The most important thing you can do is just be there. Email, blog, social network, however you're connected try to reach out fairly often. Do whatever it is you normally do in your friend's life.
Listen. Encourage them to talk. Know how to handle difficult conversations. Sympathize as much as you can.
Go light on advice, but if you think of a solution, you can present it with "You might consider ..." or some other oblique opening.
Many ways to help friends through hard times work fine online. Think about what you're good at doing, and do that. I happen to be good at research, so I often help by looking up resources that I can find in a few minutes but would take many people hours to track down.
Resources often rely on body language and other physical interactions. You can carry over physical cues online, you just have to write them, and if the other person responds in kind, it's very similar to the facetime version. *hugs offered* *hankie* etc. For example, this week's Cuddle Party has a lot of physical interaction, not as much conversation. This is a new feature, inspired by some folks melting down in Hard Things and that turning into a cuddle pile.
Some people get vicarious pleasure from descriptions of touch. They'll go to things like "Touching Moments" when they feel sad. If your friend is that way, you can describe what you would do if physically present, and that may help.
Verbal techniques translate to text with very little loss of signal. If you need to replace voice tone, smileys work well. Those also convey facial expression. Active listening and other counseling skills can help. Validation confirms people's feelings or experiences. This is enormously useful for fixing certain types of problems such as gaslighting where other people might be undermining your friend's perceptions.
I Messages and 3-Part Messages are related. They express personal feelings and effects. It's a straightforward way to put emotion into words. If you do it, your friend may do it, and that helps with their expression so you have more to go on. Mirroring and rephrasing reflect the speaker's thoughts and feelings back to them, reassuring them that you heard what they said. This can help them open up more.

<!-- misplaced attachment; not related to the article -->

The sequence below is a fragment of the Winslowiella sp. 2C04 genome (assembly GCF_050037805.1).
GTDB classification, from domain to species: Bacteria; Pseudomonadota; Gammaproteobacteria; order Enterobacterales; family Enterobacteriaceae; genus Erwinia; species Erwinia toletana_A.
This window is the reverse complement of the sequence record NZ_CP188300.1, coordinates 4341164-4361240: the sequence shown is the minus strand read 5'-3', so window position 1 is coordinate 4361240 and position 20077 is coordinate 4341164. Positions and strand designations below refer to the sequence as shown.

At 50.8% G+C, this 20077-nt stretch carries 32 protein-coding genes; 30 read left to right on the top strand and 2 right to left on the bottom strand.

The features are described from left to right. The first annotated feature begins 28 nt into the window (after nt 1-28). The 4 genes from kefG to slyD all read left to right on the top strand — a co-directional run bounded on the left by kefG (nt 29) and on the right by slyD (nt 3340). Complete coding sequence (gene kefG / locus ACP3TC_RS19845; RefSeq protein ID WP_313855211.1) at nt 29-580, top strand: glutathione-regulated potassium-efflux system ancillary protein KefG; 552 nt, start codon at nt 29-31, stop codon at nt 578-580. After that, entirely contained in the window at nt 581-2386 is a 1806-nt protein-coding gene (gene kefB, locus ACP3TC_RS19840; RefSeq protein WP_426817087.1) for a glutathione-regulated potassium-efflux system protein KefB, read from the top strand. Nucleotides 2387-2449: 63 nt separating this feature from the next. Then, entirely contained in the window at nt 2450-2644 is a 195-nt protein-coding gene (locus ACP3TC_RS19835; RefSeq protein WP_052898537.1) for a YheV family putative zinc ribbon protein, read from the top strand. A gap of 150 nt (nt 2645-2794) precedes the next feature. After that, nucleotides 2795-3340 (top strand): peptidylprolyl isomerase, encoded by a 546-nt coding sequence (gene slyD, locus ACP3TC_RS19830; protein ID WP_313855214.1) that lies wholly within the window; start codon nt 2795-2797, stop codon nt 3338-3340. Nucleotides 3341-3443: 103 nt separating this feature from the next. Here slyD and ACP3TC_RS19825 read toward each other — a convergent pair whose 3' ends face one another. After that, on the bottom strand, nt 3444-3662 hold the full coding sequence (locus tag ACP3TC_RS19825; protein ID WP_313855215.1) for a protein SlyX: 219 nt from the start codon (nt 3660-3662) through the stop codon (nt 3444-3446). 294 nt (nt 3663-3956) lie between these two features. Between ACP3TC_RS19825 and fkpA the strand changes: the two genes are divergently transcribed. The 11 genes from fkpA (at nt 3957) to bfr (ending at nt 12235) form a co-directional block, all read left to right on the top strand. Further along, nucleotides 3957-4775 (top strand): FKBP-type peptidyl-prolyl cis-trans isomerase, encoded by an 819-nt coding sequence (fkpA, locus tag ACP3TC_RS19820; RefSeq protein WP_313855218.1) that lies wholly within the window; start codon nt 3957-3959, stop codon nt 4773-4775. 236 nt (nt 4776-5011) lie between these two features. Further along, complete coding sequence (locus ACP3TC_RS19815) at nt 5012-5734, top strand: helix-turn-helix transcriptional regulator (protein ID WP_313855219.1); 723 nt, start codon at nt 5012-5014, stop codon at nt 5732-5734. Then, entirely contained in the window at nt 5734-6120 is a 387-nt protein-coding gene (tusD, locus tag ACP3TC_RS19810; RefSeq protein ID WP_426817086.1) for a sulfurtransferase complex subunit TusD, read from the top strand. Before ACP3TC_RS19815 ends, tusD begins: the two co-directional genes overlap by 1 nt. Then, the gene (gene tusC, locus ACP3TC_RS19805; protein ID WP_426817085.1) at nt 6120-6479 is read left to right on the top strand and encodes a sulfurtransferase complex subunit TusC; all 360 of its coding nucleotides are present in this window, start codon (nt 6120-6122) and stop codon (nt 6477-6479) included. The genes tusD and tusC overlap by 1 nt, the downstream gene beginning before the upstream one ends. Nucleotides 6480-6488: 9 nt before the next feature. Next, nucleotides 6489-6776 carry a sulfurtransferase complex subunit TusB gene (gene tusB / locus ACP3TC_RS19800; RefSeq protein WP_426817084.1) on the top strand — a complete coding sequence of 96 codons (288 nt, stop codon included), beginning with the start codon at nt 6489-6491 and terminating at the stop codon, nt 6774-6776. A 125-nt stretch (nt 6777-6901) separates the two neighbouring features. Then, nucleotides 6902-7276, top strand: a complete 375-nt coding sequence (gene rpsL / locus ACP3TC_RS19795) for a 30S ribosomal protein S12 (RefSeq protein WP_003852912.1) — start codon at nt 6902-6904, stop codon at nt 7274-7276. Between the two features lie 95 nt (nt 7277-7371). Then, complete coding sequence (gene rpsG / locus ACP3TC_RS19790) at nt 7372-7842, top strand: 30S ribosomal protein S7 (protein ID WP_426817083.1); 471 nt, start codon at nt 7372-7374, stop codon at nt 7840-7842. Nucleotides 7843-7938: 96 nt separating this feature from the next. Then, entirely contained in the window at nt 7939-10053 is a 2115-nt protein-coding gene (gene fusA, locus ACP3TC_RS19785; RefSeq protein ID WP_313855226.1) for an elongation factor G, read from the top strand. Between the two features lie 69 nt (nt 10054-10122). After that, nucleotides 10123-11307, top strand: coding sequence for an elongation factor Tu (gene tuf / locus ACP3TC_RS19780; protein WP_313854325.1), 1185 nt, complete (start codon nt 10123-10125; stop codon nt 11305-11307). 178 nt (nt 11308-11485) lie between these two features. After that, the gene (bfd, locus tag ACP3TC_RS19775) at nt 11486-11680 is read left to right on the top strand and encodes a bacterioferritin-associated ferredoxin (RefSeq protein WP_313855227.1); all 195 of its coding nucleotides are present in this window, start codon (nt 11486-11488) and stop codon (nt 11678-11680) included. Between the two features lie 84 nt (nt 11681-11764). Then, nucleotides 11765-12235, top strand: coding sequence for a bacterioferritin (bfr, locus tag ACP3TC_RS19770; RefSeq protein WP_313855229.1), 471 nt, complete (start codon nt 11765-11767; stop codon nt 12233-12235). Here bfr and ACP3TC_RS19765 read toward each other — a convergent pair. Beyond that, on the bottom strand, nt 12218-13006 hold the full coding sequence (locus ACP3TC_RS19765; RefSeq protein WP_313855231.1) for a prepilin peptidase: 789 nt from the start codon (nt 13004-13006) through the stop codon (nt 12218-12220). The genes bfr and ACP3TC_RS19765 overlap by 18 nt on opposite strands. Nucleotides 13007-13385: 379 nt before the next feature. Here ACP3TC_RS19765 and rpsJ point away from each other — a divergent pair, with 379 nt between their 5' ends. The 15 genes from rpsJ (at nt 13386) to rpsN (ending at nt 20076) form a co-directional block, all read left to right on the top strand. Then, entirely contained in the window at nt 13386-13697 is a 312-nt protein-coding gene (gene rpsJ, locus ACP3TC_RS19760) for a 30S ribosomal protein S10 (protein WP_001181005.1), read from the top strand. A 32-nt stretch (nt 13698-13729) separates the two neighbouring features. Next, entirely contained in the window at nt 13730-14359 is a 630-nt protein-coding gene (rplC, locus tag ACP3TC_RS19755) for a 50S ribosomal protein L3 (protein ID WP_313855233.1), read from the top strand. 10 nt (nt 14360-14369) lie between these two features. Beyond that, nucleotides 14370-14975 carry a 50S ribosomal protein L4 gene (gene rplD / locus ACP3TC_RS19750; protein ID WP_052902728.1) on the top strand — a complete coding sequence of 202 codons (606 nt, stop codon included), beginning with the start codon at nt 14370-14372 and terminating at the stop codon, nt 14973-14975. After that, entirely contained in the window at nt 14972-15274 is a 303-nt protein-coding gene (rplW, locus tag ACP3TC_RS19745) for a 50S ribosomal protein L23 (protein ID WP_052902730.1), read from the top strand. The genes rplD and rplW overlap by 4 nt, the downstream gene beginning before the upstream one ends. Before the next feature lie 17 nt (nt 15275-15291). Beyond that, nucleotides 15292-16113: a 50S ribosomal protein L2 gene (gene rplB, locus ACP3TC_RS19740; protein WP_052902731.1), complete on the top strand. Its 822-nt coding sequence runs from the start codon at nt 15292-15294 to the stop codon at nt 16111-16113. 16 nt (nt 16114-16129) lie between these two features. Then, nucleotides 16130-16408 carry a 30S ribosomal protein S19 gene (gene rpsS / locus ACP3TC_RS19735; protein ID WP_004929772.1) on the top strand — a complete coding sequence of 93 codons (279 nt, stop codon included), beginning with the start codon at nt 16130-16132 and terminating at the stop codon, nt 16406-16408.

Try to create a safe space for your friend to vent about problems, feel emotions, and be accepted. I have found a lot of useful cartoons online that illustrate problems people often have. Some of my go-to images on this topic:
I Made You a Nest
What Anxiety Feels Like
Help vs. Helpiness
Laziness vs. Depression
Living with Anxiety and Depression
I Want to Talk
Tell Me What Hurts
Sometimes it helps to choose a picture of a place to "be" together, like the cuddle room I made. Or a meadow. Or whatever. People have different blog metaphors that influence how they shape cyberspace.
Similarly, sending cute or beautiful pictures can make people smile when they feel down. Nature art makes people feel better. Recipes for comfort food can be healthy. Jokes make people laugh, as do funny videos. Use whatever stuff you think they'll like. This is one technique that works better online than in person. When you're out with a friend, you rarely have a video of meeping otters when you need it. Online, it's just a quick search away.
There are many ways to send positive energy such as light, positive energy transfer, channeling over distance, funneling, stone or candle magic. You can describe it online. You can do it with visualization. Among the easiest is to link two items together -- like matching stones or halves of a seashell -- then send one to your friend. Hold yours and think of them. You can also send a fuzzy pillow, blanket, stuffie, etc. to cuddle.
You can send a wide array of goods and services long distance such as meals, snacks, flowers, singing telegrams, maid service, babysitting, and so on. There are many ideas for long-distance gifts. If you know someone's favorite shopping places or at least a category of what they need, gift cards are great. Think of stuff you would do or give if you were there in person.
It's also important to offer help without pushing. It's okay to persuade but don't pester. Think about the spectrum of influence to coercion. Learn how to give advice that actually helps.
Basic counseling skills may help. Use conditionals. Present options. Leave decisions to your friend.
"You might try ..."
"Perhaps you could ..."
"Is there another way to ..."
"Might it help if ..."
"Could it be that ..."
"Have you considered ..."
"What about ..."
"Some people find that ..."
"Here is a list of possibilities ..."
"How is that working for you ..."
I hope this helps.